Timmy kept a positive attitude through out his life because that is what his parents had beaten into him.
There is irony in promoting positivity through beatings, but Timmy knew his parents' hearts were in the right place.
"Never complain. Put a positive spin on everything. Pretend to be cheery, especially when you are at your darkest. People appreciate that."
So he did. It was his life's mantra.
In high school, Timmy was a violin prodigy. A juvenile virtuoso whose destiny was laid out before him in gold. His fellow musicians respected him deeply because they recognized his talent. They understood it.
Others, however, did not.
Being in the band was not the best way to gain respect in the general population. Athletes were merciless to Timmy. Called him a wimp. A loser. Taunted him long and hard in public at every opportunity.
But Timmy handled it well. He ignored them when he could, smiled as best he could and told his friends "they don't mean anything by it. They are just trying to discover their own identity."
Even when they hauled him off the steps of the bus as he prepared to go home. Bullied him into a blind alley just behind the convenience store and stomped his left hand. Broke it severely to the point of non-recognition.
Six months later when the bandages were removed and it was confirmed that Timmy would never play the violin again he said: "I'm OK. Music is not the only way to make a living."
His studies had fallen behind as Timmy appeared unable to concentrate, but when he graduated he got a great job with a printing company. Running a printing press.
The work was hard, the hours long and the atmosphere brutal but Timmy was proud to be a worker bee. He felt a part of something.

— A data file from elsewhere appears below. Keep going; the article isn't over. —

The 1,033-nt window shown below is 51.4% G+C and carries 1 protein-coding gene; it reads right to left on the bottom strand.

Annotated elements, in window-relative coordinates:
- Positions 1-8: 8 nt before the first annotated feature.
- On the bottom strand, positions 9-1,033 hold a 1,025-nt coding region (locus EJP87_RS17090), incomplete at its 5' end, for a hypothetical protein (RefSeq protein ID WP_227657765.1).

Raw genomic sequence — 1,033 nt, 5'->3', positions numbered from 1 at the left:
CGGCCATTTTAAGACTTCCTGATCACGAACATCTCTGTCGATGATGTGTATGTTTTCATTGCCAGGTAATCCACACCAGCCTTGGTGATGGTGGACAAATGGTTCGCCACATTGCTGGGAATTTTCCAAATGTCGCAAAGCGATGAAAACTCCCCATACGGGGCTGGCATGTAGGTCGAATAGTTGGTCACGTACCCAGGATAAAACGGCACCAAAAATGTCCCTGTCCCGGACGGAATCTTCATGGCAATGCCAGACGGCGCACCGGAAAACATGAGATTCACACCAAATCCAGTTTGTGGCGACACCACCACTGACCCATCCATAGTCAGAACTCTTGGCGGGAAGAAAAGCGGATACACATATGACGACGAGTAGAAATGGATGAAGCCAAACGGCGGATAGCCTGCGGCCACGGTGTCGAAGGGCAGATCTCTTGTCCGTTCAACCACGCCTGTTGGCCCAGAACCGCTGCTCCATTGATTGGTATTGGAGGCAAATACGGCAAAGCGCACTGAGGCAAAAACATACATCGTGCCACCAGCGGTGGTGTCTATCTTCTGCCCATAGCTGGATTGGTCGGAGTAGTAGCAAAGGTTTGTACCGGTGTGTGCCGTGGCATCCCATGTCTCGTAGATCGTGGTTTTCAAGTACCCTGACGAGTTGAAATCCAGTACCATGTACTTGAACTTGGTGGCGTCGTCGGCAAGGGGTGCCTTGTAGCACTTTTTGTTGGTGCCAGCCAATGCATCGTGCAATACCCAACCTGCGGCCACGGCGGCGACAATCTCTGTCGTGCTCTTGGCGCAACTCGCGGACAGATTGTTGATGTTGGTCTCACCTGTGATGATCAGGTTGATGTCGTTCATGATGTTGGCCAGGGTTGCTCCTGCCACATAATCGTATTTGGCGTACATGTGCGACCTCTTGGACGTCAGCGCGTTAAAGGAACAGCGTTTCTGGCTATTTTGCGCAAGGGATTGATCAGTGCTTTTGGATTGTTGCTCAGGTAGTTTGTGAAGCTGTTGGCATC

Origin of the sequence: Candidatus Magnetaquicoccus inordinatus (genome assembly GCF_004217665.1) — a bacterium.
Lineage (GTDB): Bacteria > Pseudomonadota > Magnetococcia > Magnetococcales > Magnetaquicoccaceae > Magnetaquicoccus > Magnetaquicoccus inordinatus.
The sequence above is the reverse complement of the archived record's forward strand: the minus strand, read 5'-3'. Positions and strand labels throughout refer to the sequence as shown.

He was always on time, never took a second extra on break, ate his lunch silently and did everything his bosses asked.
Even when they appeared to be rude. He understood they were under a lot of pressure.
He met Zelda at the Acme Printing Company and could not believe his luck. She was a raving beauty. What was she doing in a place like this?
He didn't understand it. He was also blown away when she agreed to date him.
Somehow they clicked. It didn't make sense but there it was. They were in love and they got married.
A spectacular marriage it was. Flowing along nicely, the envy of every other couple around them.
Ten years on the job and Timmy got laid off. Zelda had stayed home that day, making good use of her sick time to just take a break.
Timmy walked through the doors of the Acme Printing Company at 6:00 a.m., and was walking back out at 6:15.
In a bit of a daze.
But he thought to himself "They are only doing what they have to do. I will be alright. I will land on my feet."
When he got back home he found Zelda in bed with his best friend John.
She looked at Timmy with contempt.
And said "Are you really so surprised?" Timmy said "We were going to have children together. Build a family."
Zelda said "I would never have children with the likes of you, loser. How could you not feel that? Get the hell out of my house."
Timmy looked at John who said "You were never no friend of mine, buddy."
Timmy staggered away but thought to himself "I have known love. I am a lucky man."
He squeaked by on unemployment, living in a one room apartment on the dark side of town. Until unemployment ran out.
Eventually Timmy was evicted. He lived on his wits and on the streets.
Still, he told himself "The weather is good most of the time, I am getting plenty of fresh air and some people are very generous with their dimes."
Life on the streets was hard. Timmy got knifed. Timmy died.
Zelda, who felt the tiniest bit of complicity in Timmy's untimely death, buried him on the dark side of the cemetery where the weeds grew best.
A friend of hers, a stonemason, inscribed the tiny headstone with the words Timmy always told her should be there.
"Things are looking up."
Timmy had finally gotten it right.
Editor's note: This heart warming story was inspired, in part, by Bob Dylan's song "It's All Good" - a brilliant satire of a ridiculous phrase.